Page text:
We made it to where we thought the tunnels were after getting the bike fixed but there was no sign of a hotel anywhere. It was late, it was dark, and everywhere so far we'd managed to find one without pre booking. It had been a lonng day though so we were definitely cranky by this point. We passed a raised up shack at the side of the road, even Jack suggested a night on the beach at one point! We had to keep going down the coast to Vinh quang just inside the old dmz I think before we found anything. It wasn't on the map, this little coast town, we stopped at a nhà nhgi (still to this day I do not know what that translates to) thinking it might have spare rooms. It wasn't a hotel but they called a guy to meet us, we waited a while and played with a puppy (there was always a puppy wherever you went in Vietnam, or anywhere in south east asia really!) and he beckoned us to follow him another few kilometers south. His brown poncho flowing in the darkness, we past 2 or 3 nice looking guest houses with no lights on, up to a sleasy hotel at the end of town. Safe to say I was knackered at this point so I passed out pretty much immediately when I hit the bed I was shown to but on the way in there were several girls flirting super hard with us. To me they looked barely older than 16 / 17. I went to sleep soon as I lay down, but the others stayed up a little later and apparently Jack heard about 4 different guys come in to accompany one of the girls, in the room next door to us, for anywhere between 8 - 15 minutes. So yeah this place was a brothel. I ended up sleeping straight through it all thankfully, I was already frustrated enough having not seen my girlfriend at the time for 7 weeks.Read more

  • Day4

    A screw loose.

    April 22, 2015 in Vietnam

    After the road that wasn't a road we kept on headed toward the vin moc tunnels, but it had take longer than we thought and had gotten dark quickly, with Pims light / horn cable cut, we had to take it steady at night. Me upfront trying to follow my satnav, with Jack following behind Pim keeping his path lit up. Then Jacks bike stalled and he beeped for us to stop. Behind me it turned pitch black, not a good sign. I turned around to stop and help and his bike would not start. almost 11pm, in the middle of fucking nowhere road, thankfully some local kids stopped to help. They guided us to a mech about 2km down the road. I got there first to call the mech and wake him up, it was late and the garage closed. Jack pushed his down with the Pim and the others and made it just before mechanic arrived. The mech stripped the bike in minutes, it turned out a screw came loose in the starter motor and had completely wrecked it! Thankfully he had spares and replaced the parts and started it up no worries. 660 thousand đồng.Read more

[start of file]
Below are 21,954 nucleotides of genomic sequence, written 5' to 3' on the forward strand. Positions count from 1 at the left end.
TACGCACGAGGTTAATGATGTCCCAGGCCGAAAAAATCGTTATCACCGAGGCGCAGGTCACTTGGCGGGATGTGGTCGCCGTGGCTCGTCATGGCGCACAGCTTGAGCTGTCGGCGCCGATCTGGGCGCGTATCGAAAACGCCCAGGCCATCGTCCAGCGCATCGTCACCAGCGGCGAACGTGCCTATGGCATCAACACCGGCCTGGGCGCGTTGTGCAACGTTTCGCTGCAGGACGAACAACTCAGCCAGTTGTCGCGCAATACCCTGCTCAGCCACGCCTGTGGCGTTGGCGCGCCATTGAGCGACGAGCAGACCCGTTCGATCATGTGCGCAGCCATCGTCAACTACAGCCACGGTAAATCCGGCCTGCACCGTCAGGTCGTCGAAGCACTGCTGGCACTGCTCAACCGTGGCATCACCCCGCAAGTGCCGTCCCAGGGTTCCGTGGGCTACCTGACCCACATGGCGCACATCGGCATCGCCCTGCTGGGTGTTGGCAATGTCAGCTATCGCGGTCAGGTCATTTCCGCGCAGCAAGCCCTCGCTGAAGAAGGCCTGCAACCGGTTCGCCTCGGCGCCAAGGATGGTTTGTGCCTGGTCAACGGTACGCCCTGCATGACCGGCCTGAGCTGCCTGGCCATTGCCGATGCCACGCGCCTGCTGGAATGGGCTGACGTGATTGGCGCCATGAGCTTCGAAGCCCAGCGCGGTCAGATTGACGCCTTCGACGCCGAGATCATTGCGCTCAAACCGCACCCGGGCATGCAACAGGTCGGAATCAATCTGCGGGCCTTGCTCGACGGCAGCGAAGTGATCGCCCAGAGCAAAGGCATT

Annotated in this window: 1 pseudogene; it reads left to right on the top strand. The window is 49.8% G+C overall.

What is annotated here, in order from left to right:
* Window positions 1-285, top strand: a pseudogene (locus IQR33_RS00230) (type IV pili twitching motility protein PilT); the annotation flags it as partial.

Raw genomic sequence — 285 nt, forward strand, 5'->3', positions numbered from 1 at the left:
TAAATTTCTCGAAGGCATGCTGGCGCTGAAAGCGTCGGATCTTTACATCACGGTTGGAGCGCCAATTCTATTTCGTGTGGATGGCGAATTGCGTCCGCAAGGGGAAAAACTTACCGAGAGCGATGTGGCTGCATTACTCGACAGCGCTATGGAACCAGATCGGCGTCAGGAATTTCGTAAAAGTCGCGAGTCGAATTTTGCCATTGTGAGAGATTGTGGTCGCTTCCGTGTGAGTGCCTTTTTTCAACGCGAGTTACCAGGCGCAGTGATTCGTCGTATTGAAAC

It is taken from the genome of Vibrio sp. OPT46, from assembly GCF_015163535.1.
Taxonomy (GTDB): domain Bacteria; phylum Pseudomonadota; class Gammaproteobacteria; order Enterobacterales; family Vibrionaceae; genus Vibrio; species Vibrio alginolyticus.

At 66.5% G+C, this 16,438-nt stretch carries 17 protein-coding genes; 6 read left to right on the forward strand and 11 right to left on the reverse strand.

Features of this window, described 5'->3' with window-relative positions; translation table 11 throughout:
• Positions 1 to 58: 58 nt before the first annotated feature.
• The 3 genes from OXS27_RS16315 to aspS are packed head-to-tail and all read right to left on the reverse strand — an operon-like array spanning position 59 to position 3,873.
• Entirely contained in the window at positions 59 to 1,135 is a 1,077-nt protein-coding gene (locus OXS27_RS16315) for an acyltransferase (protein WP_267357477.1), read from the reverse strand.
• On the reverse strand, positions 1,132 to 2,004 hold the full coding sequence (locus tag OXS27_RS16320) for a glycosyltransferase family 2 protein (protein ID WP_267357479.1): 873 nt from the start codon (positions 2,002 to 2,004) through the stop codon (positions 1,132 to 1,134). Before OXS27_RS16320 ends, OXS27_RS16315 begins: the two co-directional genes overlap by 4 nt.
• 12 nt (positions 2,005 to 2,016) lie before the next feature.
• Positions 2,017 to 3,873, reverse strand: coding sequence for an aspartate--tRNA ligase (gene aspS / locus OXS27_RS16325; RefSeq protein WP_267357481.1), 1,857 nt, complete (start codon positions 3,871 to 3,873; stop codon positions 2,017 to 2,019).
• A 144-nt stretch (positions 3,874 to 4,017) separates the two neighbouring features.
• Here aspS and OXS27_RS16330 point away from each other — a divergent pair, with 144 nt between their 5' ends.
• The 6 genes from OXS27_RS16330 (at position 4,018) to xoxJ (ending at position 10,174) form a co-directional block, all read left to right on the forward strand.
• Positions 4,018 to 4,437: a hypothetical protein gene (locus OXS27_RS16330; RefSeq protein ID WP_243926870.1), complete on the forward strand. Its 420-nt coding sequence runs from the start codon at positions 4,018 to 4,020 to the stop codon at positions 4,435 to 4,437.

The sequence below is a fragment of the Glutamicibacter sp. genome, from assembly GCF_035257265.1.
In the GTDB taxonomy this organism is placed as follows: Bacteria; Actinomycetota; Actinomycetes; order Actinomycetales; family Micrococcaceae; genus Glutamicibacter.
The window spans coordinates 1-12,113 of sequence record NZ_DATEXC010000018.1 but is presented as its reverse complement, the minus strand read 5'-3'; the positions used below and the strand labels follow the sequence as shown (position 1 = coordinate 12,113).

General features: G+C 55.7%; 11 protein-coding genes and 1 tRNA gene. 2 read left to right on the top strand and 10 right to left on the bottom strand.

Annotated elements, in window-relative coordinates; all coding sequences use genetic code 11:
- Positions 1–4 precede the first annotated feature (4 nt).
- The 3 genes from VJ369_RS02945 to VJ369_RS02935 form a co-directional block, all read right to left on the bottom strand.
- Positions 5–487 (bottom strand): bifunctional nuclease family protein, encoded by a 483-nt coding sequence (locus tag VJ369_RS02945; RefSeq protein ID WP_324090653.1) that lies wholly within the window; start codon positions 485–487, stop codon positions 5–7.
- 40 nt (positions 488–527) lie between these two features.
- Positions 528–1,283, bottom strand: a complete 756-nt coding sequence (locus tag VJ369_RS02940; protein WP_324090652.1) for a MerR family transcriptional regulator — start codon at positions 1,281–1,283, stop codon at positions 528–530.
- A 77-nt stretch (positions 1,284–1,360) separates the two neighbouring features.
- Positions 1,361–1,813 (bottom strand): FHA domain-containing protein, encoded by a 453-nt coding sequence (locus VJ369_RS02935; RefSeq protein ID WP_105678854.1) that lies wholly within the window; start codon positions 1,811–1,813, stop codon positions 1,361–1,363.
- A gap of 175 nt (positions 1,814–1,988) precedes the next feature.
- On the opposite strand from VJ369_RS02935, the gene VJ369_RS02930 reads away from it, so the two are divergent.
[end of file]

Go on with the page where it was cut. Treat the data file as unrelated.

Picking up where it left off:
• Day4

    The road that wasn't a road yet.

    April 22, 2015 in Vietnam

    The road looked freshly cut into the mountain and was paved at first. It didn't last long. Mud and rocks and river crossings for about 20 km. My bike slipped once and my bag got muddy but not too bad. I was however followed by a persistent marsh fly for the whole way, determined to take a blood sample.

    Pims bike had been wired up in the morning to fix his light issues, but looking back, the mechanic wasn't all that qualified.

    I think people in Vietnam and south east asia like to help, even when they don't really know what they're doing. If it gets them a few extra bucks from a tourist that's probably half their weeks wage. But anyway, this "mechanic" must have linked his light switch with his horn, because halfway through when Pim decided it was time for some illumination, the horn switched on permanently at full blast and you could damn well hear him coming from the other side of the mountain!

    I wanted to coast with engine off for some of the down hill sections so the bike wouldn't get ahead of itself and too fast to control but when Pim caught up with me I swear I probably lost a few decibels of hearing! The engineer of the group (ahem) told him to cut his horn cable after crossing a bridge that wasn't a bridge yet. The workers were in hysterics!

    They seemed to be burning the bridge cement dry, and were still working on the supports so we had to ride through the river to continue our route.
    The path continued muddy for quite sometime and progressed to just rocks which were tricky at the end but thankfully we had no slips or accidents.

    I must have coasted for the last 2 km downhill until we got back onto tar Mac with no engine. The tarmac was like seeing an oasis in a desert of bad road surfaces. It called for no hands on the handlebars past the other two who were taking an exit photo.

    The ride the rest of the way was smooth in terms of surface. Not necessarily in terms of bike performance...